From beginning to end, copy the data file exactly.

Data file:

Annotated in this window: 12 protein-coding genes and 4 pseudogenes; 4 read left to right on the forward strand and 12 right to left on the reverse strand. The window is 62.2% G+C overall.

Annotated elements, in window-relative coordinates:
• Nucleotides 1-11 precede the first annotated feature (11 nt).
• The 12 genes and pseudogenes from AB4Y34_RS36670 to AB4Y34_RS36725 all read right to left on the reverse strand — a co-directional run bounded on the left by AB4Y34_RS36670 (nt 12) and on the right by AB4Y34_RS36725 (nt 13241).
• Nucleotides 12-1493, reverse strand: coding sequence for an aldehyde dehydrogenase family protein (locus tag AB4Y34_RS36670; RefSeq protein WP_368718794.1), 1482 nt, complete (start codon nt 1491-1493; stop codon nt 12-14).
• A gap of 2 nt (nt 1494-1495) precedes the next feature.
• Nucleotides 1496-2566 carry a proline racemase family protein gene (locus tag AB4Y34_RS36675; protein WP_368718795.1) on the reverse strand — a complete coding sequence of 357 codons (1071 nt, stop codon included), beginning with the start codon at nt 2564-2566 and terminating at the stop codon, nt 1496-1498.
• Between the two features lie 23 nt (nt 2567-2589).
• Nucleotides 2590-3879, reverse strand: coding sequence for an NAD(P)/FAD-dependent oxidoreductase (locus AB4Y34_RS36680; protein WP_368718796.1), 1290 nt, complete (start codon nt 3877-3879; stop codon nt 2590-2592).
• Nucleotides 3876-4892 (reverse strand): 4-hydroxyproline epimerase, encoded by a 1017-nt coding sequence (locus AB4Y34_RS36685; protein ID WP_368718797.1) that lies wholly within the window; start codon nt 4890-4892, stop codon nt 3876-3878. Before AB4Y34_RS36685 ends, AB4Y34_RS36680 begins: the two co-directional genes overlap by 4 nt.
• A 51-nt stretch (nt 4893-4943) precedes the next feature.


Annotated in this window: 12 protein-coding genes and 4 pseudogenes; 4 read left to right on the forward strand and 12 right to left on the reverse strand. The window is 62.2% G+C overall.

Annotated elements, in window-relative coordinates:
• Nucleotides 1-11 precede the first annotated feature (11 nt).
• The 12 genes and pseudogenes from AB4Y34_RS36670 to AB4Y34_RS36725 all read right to left on the reverse strand — a co-directional run bounded on the left by AB4Y34_RS36670 (nt 12) and on the right by AB4Y34_RS36725 (nt 13241).
• Nucleotides 12-1493, reverse strand: coding sequence for an aldehyde dehydrogenase family protein (locus tag AB4Y34_RS36670; RefSeq protein WP_368718794.1), 1482 nt, complete (start codon nt 1491-1493; stop codon nt 12-14).
• A gap of 2 nt (nt 1494-1495) precedes the next feature.
• Nucleotides 1496-2566 carry a proline racemase family protein gene (locus tag AB4Y34_RS36675; protein WP_368718795.1) on the reverse strand — a complete coding sequence of 357 codons (1071 nt, stop codon included), beginning with the start codon at nt 2564-2566 and terminating at the stop codon, nt 1496-1498.
• Between the two features lie 23 nt (nt 2567-2589).
• Nucleotides 2590-3879, reverse strand: coding sequence for an NAD(P)/FAD-dependent oxidoreductase (locus AB4Y34_RS36680; protein WP_368718796.1), 1290 nt, complete (start codon nt 3877-3879; stop codon nt 2590-2592).
• Nucleotides 3876-4892 (reverse strand): 4-hydroxyproline epimerase, encoded by a 1017-nt coding sequence (locus AB4Y34_RS36685; protein ID WP_368718797.1) that lies wholly within the window; start codon nt 4890-4892, stop codon nt 3876-3878. Before AB4Y34_RS36685 ends, AB4Y34_RS36680 begins: the two co-directional genes overlap by 4 nt.
• A 51-nt stretch (nt 4893-4943) precedes the next feature.